Tick Borne Diseases

Ticks are small creatures that are commonly found in wooded areas and tall grasslands in Canada, the United States, Europe, and Asia. They can carry bacteria, viruses, and other microorganisms that can make people sick.  Ticks get infected when they feed on wild animals and can then pass on the bacteria when they feed on humans.

Ticks cannot fly – instead they wait on low plants for animals or people to pass by. When they come into contact, ticks attach themselves to the skin to feed.

In some cases, a specific type of tick called a blacklegged tick can carry the bacteria that causes Lyme Disease. However, in the NWT, the risk of Lyme disease is very low because of the short summer season. The ticks found here usually do not carry the bacteria associated with Lyme disease. The Department of Health and Social Services and the Department of Environment and Climate Change have surveillance systems to monitor the type of ticks in the NWT that cause Lyme disease.

If you are travelling to southern parts of Canada or other countries, there is a higher risk of getting Lyme disease from ticks. It is important to take precautions against tick bites when you are outside of the NWT.

How to remove a tick safely

If you find a tick attached to your skin, don’t panic. You can easily remove it with a pair of fine-tipped tweezers. Here’s how:

  1. Use clean tweezers to grasp the tick as close to your skin as possible.
  2. Gently pull upward with steady pressure. Avoid twisting or jerking the tick, as this can leave its mouth parts in your skin. If this happens, use the tweezers to remove them. If you cannot, leave it alone and let your skin heal.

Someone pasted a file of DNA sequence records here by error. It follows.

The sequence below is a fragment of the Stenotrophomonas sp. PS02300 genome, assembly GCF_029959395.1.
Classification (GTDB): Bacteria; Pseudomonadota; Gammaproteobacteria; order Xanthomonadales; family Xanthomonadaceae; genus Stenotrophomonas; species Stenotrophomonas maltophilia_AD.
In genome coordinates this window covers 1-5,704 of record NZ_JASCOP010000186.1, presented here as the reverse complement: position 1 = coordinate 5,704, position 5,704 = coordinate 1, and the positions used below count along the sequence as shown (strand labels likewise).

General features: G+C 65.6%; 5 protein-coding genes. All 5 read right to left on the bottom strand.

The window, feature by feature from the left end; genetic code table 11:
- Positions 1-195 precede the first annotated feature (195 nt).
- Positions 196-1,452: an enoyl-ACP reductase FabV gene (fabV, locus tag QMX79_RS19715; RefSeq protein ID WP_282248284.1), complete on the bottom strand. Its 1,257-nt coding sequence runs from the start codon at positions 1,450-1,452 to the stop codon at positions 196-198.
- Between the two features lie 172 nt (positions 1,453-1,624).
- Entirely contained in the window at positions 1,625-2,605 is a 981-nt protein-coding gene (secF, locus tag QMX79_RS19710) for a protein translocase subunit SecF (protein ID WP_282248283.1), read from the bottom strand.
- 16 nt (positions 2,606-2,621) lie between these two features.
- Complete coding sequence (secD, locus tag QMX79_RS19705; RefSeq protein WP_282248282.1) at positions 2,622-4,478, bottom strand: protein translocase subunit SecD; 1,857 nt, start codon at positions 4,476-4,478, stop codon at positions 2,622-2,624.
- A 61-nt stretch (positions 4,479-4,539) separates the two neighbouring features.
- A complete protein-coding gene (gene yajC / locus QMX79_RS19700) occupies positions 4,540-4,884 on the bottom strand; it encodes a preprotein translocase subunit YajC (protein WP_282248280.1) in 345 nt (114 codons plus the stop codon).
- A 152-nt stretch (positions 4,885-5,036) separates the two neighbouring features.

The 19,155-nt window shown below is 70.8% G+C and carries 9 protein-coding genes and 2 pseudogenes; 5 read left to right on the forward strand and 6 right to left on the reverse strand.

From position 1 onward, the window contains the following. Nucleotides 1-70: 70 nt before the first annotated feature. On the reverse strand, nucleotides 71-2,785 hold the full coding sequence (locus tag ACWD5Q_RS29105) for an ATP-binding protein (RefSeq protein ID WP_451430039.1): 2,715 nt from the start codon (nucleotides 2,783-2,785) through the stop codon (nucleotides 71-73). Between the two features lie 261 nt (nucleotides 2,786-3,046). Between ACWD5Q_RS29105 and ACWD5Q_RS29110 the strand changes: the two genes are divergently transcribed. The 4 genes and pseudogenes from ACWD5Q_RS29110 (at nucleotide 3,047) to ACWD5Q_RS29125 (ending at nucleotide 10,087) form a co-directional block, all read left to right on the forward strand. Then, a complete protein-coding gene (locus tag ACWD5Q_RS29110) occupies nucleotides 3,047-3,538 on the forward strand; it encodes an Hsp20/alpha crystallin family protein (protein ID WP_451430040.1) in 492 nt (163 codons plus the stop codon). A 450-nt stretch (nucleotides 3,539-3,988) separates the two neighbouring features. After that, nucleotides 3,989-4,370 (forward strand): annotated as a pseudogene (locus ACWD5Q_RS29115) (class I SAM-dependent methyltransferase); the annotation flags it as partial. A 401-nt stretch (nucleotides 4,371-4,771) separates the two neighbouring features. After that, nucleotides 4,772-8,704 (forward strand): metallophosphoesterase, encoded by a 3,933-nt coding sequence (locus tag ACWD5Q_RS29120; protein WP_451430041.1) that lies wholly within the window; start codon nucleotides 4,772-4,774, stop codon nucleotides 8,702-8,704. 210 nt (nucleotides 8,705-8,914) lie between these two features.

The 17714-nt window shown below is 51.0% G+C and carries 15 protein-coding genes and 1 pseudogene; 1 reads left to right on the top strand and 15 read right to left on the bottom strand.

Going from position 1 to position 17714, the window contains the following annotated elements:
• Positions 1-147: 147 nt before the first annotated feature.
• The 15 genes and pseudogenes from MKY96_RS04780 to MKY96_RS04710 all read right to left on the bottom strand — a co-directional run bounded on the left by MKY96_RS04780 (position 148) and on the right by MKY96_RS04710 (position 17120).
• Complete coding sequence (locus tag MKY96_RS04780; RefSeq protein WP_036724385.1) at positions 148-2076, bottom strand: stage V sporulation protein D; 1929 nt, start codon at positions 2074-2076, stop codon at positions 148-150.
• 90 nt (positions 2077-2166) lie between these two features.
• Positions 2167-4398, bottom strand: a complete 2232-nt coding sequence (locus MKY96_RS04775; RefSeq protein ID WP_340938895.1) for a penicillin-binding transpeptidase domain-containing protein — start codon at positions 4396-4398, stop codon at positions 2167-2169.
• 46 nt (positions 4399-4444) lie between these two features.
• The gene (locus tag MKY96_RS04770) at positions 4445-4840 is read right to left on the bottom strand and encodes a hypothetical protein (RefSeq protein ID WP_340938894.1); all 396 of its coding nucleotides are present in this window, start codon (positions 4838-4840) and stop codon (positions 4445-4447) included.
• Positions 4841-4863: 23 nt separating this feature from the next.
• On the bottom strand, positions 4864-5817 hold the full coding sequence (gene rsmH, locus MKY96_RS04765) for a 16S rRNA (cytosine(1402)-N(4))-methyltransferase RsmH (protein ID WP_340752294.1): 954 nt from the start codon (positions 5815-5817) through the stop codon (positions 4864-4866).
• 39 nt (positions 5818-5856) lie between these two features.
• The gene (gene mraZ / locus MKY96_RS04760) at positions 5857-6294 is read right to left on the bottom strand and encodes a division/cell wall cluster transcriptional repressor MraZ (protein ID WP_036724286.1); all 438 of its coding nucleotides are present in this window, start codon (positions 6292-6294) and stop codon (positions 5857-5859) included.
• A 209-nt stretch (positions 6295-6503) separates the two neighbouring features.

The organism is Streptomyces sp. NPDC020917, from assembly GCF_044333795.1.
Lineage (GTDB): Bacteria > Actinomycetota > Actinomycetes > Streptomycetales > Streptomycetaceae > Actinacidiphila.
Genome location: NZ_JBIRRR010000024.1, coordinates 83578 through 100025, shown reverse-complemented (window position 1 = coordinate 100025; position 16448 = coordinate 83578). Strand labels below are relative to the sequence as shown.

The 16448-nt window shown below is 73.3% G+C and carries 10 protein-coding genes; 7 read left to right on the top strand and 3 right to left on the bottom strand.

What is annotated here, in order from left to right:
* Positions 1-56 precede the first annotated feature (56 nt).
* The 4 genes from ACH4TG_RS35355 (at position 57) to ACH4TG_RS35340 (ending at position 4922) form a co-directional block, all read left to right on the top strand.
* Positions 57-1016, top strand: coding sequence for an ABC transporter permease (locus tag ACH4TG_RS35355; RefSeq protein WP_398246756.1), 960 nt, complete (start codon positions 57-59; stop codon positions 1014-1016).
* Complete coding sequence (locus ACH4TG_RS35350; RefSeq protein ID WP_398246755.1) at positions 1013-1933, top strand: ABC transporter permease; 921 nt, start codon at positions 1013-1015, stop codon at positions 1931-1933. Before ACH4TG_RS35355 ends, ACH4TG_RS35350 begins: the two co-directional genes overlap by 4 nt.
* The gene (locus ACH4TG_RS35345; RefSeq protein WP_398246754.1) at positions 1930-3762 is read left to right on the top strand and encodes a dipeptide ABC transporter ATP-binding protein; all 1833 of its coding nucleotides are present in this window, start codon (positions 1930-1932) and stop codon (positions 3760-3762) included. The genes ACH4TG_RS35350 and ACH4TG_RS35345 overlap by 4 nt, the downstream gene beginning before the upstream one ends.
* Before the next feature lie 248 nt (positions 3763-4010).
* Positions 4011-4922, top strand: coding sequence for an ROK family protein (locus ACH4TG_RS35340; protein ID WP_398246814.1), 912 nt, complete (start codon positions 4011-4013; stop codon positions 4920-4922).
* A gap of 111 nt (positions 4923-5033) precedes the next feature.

3. After removing the tick, clean the bite area and your hands with rubbing alcohol or soap and water.
  4. Never crush a tick with your fingers. Instead put it in alcohol, seal it in a bag or container, wrap it in tape, or flush it down the toilet.

Tick Bites and Identification.

An infected black-legged tick can transmit serious disease like Lyme disease, Rocky Mountain spotted fever, anaplasmosis, babesiosis, and Powassan. If you find a tick on your body or if you are bitten by one, contact your healthcare provider right away.

In the NWT, you can use eTick. It’s an app that helps you identify ticks quickly and for free. Just download the app or visit www.eTick.ca. This program helps keep track of the types of ticks in Canada and assesses the risk of getting tick-borne diseases in the NWT.

If you find a tick on your pets, consider getting help from a veterinarian to remove it safely and discuss prevention with them.